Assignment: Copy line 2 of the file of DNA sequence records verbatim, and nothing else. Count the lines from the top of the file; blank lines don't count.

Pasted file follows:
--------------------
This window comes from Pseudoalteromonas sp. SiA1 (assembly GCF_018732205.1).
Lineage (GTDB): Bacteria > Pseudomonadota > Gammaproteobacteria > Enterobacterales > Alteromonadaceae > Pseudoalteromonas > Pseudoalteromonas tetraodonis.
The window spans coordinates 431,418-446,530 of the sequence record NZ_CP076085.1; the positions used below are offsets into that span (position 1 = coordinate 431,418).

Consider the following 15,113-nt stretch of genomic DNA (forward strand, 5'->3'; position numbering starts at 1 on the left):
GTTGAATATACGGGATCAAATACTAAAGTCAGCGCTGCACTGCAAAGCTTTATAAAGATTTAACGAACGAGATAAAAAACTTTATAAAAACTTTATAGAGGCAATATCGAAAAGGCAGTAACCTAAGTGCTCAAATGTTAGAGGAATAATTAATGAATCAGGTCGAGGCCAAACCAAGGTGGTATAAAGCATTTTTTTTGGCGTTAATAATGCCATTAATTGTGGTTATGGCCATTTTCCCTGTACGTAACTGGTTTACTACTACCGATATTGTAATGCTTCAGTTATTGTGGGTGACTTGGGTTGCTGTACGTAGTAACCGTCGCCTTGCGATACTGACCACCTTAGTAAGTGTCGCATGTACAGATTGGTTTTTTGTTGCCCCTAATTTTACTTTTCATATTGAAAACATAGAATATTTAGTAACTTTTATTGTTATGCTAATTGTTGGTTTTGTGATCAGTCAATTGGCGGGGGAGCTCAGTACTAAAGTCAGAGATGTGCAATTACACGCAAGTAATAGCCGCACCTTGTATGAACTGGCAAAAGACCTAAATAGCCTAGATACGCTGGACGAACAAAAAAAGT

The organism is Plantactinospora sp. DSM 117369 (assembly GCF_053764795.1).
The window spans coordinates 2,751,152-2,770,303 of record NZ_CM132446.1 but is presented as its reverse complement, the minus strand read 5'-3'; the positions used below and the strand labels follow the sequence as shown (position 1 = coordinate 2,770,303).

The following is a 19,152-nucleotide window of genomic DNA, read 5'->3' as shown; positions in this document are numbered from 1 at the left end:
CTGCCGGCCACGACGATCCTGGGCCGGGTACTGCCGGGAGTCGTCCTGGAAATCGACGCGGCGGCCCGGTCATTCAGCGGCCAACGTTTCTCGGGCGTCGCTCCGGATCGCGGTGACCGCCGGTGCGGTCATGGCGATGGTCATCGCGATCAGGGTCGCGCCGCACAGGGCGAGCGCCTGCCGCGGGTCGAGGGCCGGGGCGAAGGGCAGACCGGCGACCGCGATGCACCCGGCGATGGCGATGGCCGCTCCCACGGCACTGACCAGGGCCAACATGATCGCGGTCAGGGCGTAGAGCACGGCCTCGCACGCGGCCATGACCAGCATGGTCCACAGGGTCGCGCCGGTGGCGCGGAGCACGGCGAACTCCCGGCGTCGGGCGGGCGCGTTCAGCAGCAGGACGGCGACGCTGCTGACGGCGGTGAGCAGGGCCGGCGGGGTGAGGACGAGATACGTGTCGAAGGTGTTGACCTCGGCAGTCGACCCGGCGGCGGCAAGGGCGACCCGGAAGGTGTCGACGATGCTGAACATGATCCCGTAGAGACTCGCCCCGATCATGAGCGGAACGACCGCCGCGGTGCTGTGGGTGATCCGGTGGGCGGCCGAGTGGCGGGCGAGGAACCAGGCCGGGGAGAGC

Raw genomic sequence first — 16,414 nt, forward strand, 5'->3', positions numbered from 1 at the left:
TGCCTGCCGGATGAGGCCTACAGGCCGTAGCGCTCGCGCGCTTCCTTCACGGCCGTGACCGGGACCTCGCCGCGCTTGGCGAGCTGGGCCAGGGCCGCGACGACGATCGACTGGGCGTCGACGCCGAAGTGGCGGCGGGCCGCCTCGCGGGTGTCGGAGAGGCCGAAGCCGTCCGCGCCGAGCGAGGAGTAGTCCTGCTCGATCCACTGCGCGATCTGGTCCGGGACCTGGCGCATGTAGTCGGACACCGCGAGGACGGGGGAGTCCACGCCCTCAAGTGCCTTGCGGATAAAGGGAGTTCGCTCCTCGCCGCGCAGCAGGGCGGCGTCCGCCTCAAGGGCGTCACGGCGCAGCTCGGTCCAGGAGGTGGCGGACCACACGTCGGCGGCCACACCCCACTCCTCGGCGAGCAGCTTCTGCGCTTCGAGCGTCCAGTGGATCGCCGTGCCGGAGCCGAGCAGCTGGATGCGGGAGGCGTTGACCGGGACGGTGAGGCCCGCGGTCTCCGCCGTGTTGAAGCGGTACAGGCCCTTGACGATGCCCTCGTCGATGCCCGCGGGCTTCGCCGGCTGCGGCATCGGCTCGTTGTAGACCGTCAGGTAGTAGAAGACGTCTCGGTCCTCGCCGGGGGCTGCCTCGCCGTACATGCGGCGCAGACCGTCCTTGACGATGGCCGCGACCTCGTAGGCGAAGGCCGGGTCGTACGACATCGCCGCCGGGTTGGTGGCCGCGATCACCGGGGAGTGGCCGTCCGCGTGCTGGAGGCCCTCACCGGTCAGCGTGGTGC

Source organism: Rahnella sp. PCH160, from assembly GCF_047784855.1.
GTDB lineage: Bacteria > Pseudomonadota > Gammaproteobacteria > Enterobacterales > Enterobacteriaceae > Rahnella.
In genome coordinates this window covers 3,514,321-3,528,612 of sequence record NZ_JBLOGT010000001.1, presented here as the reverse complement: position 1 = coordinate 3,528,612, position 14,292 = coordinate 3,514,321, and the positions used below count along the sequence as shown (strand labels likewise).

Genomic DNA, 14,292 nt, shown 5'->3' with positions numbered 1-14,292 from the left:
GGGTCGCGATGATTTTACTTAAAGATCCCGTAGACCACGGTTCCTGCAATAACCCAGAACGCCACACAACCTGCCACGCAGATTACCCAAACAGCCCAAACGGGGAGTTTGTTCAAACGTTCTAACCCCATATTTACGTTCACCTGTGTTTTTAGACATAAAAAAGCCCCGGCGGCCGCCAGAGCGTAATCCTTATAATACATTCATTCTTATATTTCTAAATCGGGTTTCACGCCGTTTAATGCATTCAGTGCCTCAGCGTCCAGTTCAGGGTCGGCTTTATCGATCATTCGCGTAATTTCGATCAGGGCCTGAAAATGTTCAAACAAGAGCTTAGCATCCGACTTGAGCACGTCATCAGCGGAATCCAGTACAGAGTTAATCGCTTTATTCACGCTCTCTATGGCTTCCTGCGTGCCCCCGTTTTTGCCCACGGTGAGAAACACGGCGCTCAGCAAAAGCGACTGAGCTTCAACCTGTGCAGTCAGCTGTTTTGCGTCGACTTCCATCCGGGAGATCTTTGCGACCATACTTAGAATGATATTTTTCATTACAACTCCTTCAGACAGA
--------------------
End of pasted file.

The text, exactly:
Lineage (GTDB): Bacteria > Pseudomonadota > Gammaproteobacteria > Enterobacterales > Alteromonadaceae > Pseudoalteromonas > Pseudoalteromonas tetraodonis.